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  • Georgia Ristivojevic

BLOG: How a Japanese Onsen Helped Me Feel More Confident About My Body

Updated: Mar 2



After reading the title you're probably thinking this piece will be such a cliche. After all, it is a story of how a white girl goes to a Japanese Onsen and suddenly feels better about herself. That is indeed what happened to me, but let me give you some background first.


For those who don't know, an Onsen is a traditional bath-house here in Japan. No clothes are permitted and they are usually segregated by gender (although you can go to a mixed-gender one if you want). Worth noting that the mixed ones are the super traditional


When a friend asked if I wanted to go to an onsen with her, I felt quite confronted. I'm usually a very private person and the thought of being naked around a bunch of other people made me feel uneasy. I'm usually the one telling people to put their clothes on out of secondhand embarrassment. However, this time I was determined to get out of my comfort zone. "Why not, let's do it!" I said to my friend, and we planned our Onsen experience.


We ventured out onto the streets of a luminescent Tokyo in search of an Onsen. A bus and train ride later and we had arrived at one. Upon the first appearance, the Onsen didn't resemble a bath-house, but rather a hotel. There was a lobby to 'check-in' where you paid the entrance fee and a relaxation area to chill out in after your bath. The staff directed us to an elevator which took us to the floor of the female area. As soon as we arrived, we were greeted with an abundance of naked women just going about their day. It was refreshing to see how everyone was so unconcerned about everyone else and were only there to freshen up.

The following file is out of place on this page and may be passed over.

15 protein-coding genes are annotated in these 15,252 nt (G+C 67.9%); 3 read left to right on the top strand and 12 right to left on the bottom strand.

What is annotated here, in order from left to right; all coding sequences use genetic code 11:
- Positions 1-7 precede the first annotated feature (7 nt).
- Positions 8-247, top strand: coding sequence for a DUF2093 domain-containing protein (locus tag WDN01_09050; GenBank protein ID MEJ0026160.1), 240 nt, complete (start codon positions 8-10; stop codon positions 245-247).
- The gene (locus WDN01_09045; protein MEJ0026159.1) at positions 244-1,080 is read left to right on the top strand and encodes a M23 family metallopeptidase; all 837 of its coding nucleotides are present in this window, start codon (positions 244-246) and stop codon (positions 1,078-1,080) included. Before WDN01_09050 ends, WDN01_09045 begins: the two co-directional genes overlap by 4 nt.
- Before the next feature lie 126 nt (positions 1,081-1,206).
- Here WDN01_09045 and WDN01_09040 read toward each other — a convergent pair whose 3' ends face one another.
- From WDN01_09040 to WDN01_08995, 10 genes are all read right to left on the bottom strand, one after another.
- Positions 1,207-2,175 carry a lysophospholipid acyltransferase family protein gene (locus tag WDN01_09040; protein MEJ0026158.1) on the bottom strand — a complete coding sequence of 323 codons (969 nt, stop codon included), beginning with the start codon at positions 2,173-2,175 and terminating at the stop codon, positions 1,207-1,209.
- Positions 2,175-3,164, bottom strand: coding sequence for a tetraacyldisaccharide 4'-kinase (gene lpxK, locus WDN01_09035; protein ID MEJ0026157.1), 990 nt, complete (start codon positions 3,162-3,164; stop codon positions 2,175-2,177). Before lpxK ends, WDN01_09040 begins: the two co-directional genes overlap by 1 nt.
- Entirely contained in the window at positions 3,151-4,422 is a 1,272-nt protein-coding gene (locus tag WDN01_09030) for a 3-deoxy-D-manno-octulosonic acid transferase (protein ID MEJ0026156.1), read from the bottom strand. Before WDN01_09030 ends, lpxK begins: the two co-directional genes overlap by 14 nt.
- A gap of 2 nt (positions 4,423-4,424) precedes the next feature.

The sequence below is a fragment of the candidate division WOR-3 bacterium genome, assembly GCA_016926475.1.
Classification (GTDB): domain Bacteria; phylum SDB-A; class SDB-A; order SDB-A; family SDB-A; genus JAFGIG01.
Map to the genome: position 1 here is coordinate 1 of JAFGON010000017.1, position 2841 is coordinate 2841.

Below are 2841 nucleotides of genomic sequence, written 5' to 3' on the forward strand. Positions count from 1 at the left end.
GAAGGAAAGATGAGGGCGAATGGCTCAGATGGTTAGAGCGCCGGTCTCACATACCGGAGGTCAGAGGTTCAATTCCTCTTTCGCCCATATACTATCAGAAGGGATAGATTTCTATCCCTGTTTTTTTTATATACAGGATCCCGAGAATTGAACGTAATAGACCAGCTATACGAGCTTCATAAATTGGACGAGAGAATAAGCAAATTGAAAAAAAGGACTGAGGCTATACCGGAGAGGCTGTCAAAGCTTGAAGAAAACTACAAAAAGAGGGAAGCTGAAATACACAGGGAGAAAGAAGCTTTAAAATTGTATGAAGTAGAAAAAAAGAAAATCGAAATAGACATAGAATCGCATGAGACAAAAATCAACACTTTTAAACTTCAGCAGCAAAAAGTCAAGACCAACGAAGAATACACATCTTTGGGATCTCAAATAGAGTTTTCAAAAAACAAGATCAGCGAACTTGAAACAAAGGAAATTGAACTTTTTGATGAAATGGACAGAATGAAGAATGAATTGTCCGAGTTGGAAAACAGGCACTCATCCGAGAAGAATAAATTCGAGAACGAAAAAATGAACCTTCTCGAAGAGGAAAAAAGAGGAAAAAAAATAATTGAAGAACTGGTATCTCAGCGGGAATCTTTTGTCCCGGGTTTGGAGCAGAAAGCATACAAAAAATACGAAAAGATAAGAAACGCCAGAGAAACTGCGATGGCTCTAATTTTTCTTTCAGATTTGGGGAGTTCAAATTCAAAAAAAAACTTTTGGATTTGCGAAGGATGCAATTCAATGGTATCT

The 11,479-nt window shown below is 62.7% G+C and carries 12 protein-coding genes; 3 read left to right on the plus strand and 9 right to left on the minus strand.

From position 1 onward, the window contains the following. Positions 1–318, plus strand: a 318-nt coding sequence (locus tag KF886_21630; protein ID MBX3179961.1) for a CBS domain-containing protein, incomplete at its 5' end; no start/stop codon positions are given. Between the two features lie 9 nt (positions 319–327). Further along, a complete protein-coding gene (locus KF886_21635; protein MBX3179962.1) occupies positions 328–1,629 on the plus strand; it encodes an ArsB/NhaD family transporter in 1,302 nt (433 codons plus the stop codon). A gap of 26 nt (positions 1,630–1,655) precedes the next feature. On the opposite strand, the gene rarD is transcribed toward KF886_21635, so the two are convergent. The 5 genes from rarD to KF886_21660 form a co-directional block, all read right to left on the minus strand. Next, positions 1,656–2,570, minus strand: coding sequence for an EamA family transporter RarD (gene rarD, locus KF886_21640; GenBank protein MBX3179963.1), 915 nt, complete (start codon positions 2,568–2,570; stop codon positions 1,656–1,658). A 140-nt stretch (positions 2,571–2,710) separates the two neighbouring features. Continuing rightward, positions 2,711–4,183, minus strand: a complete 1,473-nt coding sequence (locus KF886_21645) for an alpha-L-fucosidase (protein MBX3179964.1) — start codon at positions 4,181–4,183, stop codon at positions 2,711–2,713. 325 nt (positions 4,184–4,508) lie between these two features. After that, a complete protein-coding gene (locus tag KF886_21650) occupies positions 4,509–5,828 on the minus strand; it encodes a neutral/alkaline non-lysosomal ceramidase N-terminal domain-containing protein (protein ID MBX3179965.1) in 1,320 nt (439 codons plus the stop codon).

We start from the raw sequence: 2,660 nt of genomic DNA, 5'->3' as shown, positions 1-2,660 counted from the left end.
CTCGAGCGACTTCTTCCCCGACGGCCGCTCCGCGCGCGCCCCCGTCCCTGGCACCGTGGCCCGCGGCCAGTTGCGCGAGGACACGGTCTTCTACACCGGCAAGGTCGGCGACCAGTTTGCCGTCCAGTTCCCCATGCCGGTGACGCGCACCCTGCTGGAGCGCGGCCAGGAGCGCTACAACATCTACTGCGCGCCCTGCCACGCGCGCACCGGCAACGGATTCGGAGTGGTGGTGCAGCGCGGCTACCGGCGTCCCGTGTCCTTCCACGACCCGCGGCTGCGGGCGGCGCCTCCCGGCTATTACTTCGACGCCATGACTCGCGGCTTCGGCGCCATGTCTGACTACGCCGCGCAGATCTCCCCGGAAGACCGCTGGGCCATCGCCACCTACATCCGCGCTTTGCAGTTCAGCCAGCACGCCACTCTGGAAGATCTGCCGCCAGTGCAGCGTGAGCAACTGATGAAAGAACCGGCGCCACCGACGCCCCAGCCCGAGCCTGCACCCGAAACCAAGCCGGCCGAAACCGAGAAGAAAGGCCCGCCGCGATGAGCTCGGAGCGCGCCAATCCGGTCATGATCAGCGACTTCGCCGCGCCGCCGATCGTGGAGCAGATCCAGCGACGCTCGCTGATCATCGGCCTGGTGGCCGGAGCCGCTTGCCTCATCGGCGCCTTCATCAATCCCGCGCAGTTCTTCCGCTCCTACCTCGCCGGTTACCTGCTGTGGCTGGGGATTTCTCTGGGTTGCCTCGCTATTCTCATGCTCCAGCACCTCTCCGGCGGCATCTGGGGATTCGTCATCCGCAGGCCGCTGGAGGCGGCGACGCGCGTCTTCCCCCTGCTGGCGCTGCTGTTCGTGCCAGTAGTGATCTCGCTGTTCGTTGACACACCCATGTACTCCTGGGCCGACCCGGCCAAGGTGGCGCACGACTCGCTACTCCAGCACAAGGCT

Once we were up there, my friend started stripping down (she is an experienced Onsen goer) and prompted me to do so too. I was hesitant, was I about to flash my boobs to all these strangers. I guess so and off came my clothes too. Once my clothes were off, I experienced this sense of freedom like I hadn't before. It was almost like once the stigma was gone and it was evident no one else gave a shit I was naked, all the hesitation I had before melted away. I then strutted my stuff through the shower area and to the Onsen baths.


My friend and I entered the bath together and enjoyed meaningful conversation throughout our time there as if we were at a cafe having coffee. It didn't even feel strange that I was technically looking at her naked. Although you might think the temptation to stare is there in that situation, I felt no desire to do so and felt no different as if we were just having a coffee together. I left the Onsen feeling refreshed and relaxed, and really enjoyed my time there!


It's not until you see a bunch of naked women that you realise no two bodies are the same and that the expectation of looking like a supermodel is very unrealistic. All the women there did not stare or judge each other as they were just there to enjoy a nice bath. Western culture has ingrained us to think of this ideal when we should be looking at how other cultures perceive their bodies. I am sure it is in a much healthier way than what I'm used to.


After this experience, I feel much more comfortable within myself and know that you, me and she are beautiful in our unique ways.


If you want to visit an Onsen while in Japan, check out this one I visited in Tokyo (it has great views of the Tokyo SkyTree).


Mikokyku Onsen

Address: 3 Chrome-30-8 Ishiwara, Sumida City, Tokyo 130-0011, Japan

Website: mikokyku.com

Phone: +81 3-3623-1695


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